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 A bill on tackling communal violence which is to be presented in parliament in March needs further amendments like defining newer crimes, especially against women, to make it more effective, feel jurists, human rights activists and lawyers who deliberated on its clauses.

The bill, which got the cabinet’s approval in December last year, drew criticism at the National Consultation organised by NGO Anhad in collaboration with Oxfam at the Constitution Club here Friday.

“The bill in the form that it is right now is not acceptable. We should rather not have it than have it at all. Hope we agree on some non-negotiables at the end of this consultation,” said jurist Vahida Nainar at the introductory session here.

The panelists suggested that the framework of the new bill should command responsibility from the official or state powers, specifically acknowledge and provide for gender based violence, acknowledge rights of internally displaced persons, and also safeguard witnesses and provide legal aid as prescribed in a memorandum submitted to the government in November last year.

Over 50 experts on law and human rights issues are taking part in the consultation which ends Saturday with the release of a document on the responses to the bill by the civil society participants.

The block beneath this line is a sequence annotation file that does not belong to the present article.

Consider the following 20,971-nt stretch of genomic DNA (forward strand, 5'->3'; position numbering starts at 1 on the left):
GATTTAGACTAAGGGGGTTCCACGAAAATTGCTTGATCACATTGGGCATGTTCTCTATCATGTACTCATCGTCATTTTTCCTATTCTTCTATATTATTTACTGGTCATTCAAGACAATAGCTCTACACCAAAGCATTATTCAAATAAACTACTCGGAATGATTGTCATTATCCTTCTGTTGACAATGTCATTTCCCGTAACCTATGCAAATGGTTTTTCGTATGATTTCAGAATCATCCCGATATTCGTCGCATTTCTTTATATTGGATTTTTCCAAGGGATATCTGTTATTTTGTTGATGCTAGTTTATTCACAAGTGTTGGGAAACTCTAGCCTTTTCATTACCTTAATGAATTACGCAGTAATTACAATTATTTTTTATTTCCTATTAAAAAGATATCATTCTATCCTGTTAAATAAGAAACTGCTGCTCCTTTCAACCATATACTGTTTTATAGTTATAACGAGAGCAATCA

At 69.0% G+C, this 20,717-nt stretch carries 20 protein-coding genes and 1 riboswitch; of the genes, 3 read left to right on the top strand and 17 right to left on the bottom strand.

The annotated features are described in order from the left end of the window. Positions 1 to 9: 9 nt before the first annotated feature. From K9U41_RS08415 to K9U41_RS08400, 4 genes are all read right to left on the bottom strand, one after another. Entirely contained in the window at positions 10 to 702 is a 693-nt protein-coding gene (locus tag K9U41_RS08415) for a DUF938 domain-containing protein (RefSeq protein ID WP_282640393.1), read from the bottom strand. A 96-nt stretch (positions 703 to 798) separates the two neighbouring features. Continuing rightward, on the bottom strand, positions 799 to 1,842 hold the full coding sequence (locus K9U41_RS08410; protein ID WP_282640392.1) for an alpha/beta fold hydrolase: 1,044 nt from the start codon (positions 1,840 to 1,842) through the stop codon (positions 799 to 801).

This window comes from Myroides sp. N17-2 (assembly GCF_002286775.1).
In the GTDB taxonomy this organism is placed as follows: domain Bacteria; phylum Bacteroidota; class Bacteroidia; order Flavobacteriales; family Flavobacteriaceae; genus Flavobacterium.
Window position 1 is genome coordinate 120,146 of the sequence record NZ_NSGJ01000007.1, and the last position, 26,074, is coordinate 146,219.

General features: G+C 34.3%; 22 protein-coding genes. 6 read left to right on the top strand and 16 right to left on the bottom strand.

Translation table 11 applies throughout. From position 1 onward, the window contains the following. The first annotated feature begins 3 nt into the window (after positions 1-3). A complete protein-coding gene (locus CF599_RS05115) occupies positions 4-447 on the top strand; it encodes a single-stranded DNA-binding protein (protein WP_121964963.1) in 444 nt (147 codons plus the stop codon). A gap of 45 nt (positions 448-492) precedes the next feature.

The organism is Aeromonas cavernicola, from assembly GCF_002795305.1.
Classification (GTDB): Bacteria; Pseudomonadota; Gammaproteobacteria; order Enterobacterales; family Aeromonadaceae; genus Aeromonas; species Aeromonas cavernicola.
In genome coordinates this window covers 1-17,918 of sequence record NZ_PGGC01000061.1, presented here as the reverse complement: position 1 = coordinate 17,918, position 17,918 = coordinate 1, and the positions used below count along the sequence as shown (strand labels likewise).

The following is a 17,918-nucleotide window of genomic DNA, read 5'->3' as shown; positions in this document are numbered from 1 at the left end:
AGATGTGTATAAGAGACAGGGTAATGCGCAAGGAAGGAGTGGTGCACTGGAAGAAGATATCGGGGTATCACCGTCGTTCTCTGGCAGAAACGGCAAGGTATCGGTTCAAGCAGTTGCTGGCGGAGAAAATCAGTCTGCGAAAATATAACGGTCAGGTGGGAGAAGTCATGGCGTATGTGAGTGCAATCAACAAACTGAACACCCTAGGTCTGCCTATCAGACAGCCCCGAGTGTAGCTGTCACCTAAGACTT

“The government doesn’t lack power to deal with communal violence situations. The point is that there are instances when they abuse or refuse to use their power. State impunity has become an arrogant norm. There needs to be a change in the structure of power with regards to this legislation,” law scholar Usha Ramanathan pointed out.

Justice K.K. Uma, the first woman chief justice of the Kerala High Court, laid stress on the need for special and fast track courts for justice to the victims of communal violence.

The bill, which was first brought out as the Communal Violence (Suppression) Bill, 2005, had drawn severe flak and was replaced but not vastly improved in the Communal Violence (Prevention, Control and Rehabilitation of Victims) Bill, 2005.

“It is very important to debate on the bill to ensure that when finally passed it serves its purpose and does not become another tool in the hands of the communal forces,” said Kavita Srivastava, a noted lawyer and human rights activist.

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